I've been lucky enough to have a couple of posts from AboutGameDesign.com to repost here so I could continue with some intense gaming, but I'm all out now, so I guess I'll have to actually write one this time.
There's been some FPS:ing going on for me with MAG and Killzone 2 so I thought I'd dedicate this post to the importance of feedback when killing stuff.
I can't stress it enough, how extremely importance feedback is in a game. Any game, feedback for everything!
In games, such as shooters, where there's lots of stuff going on and several enemies at once, it's important to know two things (well, a whole bunch of things, but I'll focus on two):
- Am I hitting my target?
- Is it dead yet?
Some games fail on giving me, the player adequate information on this topic, but let's talk about the ones that don't.
Am I hitting my target?
Since MAG (Open Beta) and Killzone 2 (friggin' awesome!) are two of the most recent played games, I'll talk about them.
In MAG, if you hit an enemy when firing, your cross-hair change form into something bigger and goes red. Since the cross-hair is the point of the screen where you'll be spending most of your time and concentration, it works great. But I've noticed one very interesting thing when using a Sniper Rifle.
If you're far away from an enemy and you're using you're scope to zoom in. If you then manage to hit your enemy, not only does the cross-hair change but you'll also hear a fleshy impact sound. The funny thing is that even if you're a mile away, you'll still hear the sound like if it was just and arm reach away. Strange? Perhaps. But it actually works! It doesn't throw me off game with a big WTF; instead I get a clear audible cue that I hit my target!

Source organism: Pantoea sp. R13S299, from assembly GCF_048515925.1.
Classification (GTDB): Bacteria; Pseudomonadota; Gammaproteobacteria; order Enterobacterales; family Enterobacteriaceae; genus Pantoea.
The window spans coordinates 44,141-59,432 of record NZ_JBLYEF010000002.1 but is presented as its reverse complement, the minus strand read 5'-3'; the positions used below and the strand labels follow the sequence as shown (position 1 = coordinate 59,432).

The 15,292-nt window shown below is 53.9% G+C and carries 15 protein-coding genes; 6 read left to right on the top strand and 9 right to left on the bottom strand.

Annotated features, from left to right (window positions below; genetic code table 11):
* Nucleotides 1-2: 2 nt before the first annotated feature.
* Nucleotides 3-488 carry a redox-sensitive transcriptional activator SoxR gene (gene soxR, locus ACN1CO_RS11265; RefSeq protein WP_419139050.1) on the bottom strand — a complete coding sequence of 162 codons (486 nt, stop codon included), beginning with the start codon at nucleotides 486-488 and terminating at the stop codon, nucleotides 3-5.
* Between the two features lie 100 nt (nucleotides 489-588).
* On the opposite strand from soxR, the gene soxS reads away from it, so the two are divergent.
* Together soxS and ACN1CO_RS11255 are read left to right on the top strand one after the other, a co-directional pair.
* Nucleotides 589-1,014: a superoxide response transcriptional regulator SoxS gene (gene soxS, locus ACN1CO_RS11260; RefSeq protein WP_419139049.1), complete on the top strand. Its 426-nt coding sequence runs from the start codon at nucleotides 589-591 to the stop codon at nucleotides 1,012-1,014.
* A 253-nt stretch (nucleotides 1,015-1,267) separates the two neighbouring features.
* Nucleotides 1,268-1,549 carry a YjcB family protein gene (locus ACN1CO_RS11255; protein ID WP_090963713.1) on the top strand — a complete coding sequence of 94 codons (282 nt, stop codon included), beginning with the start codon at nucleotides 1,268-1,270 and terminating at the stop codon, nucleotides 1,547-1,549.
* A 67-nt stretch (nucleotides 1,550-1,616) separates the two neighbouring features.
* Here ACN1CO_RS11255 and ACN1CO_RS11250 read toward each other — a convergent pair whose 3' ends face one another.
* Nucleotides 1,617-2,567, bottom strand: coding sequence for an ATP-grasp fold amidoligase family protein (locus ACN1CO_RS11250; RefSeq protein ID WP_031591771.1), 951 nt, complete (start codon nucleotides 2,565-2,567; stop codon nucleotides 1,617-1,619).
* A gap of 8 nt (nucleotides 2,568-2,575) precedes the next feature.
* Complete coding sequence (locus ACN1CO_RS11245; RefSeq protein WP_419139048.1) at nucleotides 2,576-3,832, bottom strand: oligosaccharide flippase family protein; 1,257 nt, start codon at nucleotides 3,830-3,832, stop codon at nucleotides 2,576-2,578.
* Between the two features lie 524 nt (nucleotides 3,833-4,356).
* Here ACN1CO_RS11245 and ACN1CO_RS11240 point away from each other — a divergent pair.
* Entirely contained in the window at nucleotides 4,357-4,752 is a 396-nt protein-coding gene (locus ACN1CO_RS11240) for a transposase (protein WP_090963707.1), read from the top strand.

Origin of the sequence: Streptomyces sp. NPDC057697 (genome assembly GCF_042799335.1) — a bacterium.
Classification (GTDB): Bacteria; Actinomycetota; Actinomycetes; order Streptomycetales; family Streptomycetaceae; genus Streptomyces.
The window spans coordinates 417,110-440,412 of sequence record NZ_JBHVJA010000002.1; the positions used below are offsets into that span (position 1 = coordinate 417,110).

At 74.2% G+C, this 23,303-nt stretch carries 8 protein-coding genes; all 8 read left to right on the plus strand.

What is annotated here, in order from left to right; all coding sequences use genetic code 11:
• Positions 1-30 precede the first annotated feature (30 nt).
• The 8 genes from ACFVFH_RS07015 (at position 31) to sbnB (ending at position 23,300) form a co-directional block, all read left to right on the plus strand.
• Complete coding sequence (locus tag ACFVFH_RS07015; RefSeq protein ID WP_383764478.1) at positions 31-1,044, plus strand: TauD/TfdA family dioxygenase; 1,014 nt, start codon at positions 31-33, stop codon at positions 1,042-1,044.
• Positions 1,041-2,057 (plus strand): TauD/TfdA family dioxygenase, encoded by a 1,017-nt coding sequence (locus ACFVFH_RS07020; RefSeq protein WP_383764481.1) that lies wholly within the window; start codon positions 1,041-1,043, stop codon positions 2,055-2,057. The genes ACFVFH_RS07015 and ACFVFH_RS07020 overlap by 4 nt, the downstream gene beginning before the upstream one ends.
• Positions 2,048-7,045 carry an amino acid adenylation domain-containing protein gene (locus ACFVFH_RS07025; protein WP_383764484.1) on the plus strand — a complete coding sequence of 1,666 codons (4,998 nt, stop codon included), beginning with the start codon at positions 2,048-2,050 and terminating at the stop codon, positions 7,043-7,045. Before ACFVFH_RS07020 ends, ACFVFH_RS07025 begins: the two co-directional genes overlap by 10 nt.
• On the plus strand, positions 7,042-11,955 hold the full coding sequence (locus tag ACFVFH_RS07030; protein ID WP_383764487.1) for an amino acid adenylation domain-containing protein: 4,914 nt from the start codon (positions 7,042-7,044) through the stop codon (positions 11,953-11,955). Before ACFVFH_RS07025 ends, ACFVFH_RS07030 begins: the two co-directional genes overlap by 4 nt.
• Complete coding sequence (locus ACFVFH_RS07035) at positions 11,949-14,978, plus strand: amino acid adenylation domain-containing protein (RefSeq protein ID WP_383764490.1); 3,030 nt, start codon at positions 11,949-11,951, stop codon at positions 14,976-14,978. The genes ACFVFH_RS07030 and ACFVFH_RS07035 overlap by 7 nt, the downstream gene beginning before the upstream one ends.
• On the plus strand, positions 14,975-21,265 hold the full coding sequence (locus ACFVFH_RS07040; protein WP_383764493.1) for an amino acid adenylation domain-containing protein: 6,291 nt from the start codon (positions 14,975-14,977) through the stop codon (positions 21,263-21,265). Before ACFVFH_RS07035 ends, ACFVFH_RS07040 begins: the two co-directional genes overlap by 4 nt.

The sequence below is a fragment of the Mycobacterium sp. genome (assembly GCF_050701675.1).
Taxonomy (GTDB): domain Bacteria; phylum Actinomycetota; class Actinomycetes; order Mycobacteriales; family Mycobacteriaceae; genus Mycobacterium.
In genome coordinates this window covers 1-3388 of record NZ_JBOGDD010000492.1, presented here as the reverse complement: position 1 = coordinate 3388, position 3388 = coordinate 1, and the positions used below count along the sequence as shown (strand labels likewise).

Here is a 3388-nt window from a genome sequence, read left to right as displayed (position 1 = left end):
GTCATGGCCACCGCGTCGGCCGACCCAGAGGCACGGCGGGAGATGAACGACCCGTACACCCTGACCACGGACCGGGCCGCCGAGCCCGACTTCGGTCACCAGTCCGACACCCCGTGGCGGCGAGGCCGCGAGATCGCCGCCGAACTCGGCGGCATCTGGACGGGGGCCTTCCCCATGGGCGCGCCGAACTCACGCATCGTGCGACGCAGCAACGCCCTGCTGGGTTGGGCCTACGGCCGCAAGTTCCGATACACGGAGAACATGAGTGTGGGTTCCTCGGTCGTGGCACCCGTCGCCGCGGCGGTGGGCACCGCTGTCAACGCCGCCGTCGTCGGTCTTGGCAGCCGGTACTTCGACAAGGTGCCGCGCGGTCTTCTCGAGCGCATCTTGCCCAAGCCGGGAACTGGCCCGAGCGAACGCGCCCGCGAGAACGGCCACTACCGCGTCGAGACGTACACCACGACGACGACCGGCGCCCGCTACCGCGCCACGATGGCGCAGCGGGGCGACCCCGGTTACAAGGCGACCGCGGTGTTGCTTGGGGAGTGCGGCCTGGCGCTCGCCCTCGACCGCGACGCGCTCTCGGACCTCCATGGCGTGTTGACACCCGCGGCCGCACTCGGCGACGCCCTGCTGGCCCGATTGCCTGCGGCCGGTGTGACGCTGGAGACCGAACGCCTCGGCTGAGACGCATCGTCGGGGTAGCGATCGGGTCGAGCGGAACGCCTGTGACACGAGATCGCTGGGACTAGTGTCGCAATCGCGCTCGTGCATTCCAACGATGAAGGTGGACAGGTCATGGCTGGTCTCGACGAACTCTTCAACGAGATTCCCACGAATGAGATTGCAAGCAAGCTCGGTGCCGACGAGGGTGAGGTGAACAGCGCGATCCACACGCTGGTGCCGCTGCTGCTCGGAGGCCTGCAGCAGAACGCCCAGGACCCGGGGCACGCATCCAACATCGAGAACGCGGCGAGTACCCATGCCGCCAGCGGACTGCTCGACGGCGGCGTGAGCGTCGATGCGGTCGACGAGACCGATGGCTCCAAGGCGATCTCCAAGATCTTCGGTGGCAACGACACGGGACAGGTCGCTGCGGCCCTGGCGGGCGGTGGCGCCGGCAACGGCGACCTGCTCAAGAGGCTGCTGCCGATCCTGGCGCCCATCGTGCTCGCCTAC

In Killzone 2, you get a red cross hair once your aim is on a living (or activated, if it's a machine) enemy but it doesn't change whether you hit or not. The spread of the bullets can cause you to miss. However, Killzone 2 is so insanely driven with the help of it's animations and effects, so while no extra HUD-help is there you'll still know when you hit thanks to the blood/sparks and the impact animation played by the enemy.
So while MAG has more of a HUD-based system, much because it's online so you can't start having players to cripple once hit, Killzone 2 has a more in-game approach. They both work fine and one should see to the needs, tools and possibilities when deciding what to implement. But there MUST be some kind of feedback.
Is it dead yet?
The reason why it's important to know when something is dead is pretty obvious, I want to know when I can start shooting something else!
Once again, I'll start of with MAG. When you kill someone in MAG, you get experience points, so that's pretty much the easiest way to know. When the text "5 XP" pops up over the enemy's head; he's dead. Simple as that.
Let's mix things up a bit and discuss some more games. In Uncharted 2 (online at least, I haven't played single player yet) what happens when you kill someone is that you get a really distinct sound effect that goes like "Ding!" that really stands out. The only bad thing with this is that you have to learn what the sound means, as "Ding!" doesn't come naturally as "You killed that mother f*cker!", but once you get that, it's smooth sailing!
Killzone 2 doesn't give any "extra" information as to when someone is dead, so what I did was to keep looking at the cross-hair. Since it turns red when I'm aiming at someone, it goes back to white once he's dead. I guess it's feedback in its own way, but not very explicit.
The problem is that sometimes enemies can take a while to fall to the ground because of long "Oh, I'm dying, the pain, oh, the pain..."-animations before.
Another game where I found that to be an extremely big problem is in the recently released Alien Breed to XBLA. You're meeting these huge Zerg-like creatures, several at a time and once they're dead they take forever to stop moving, so I can never distinguish the live ones from the ones already dead. One could argue that's part of the design but personally, I just find it frustrating!
So there you have it. A few thoughts on feedback when shooting stuff.
Okay, I've done my deed. It's time to got back to Assassin's Creed 2 now!